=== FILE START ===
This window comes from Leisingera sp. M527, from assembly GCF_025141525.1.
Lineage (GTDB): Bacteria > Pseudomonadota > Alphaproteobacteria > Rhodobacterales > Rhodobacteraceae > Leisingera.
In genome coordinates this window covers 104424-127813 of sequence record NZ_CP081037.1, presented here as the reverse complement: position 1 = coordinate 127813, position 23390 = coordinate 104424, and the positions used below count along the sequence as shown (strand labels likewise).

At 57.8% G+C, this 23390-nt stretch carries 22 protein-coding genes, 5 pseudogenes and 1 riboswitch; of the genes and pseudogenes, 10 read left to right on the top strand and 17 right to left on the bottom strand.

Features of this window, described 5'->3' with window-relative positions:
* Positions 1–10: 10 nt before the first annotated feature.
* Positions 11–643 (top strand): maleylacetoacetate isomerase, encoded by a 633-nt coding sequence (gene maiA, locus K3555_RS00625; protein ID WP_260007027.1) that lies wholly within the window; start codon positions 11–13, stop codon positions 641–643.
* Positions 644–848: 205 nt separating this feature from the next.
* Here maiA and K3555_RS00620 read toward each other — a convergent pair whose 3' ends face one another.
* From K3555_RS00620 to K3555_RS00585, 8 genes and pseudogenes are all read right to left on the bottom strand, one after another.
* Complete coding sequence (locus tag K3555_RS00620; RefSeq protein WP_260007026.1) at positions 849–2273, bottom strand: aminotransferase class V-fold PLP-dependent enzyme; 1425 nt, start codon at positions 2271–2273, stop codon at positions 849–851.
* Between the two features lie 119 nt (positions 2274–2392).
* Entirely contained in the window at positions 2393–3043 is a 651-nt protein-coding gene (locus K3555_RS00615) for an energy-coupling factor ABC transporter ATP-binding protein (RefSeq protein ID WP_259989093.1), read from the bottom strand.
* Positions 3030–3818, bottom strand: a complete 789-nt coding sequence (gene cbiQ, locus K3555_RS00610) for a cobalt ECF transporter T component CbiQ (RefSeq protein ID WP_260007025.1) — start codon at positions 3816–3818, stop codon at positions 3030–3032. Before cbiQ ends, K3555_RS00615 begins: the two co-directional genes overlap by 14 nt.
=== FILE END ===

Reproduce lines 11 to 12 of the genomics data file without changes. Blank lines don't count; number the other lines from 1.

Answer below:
* Complete coding sequence (locus tag K3555_RS00620; RefSeq protein WP_260007026.1) at positions 849–2273, bottom strand: aminotransferase class V-fold PLP-dependent enzyme; 1425 nt, start codon at positions 2271–2273, stop codon at positions 849–851.
* Between the two features lie 119 nt (positions 2274–2392).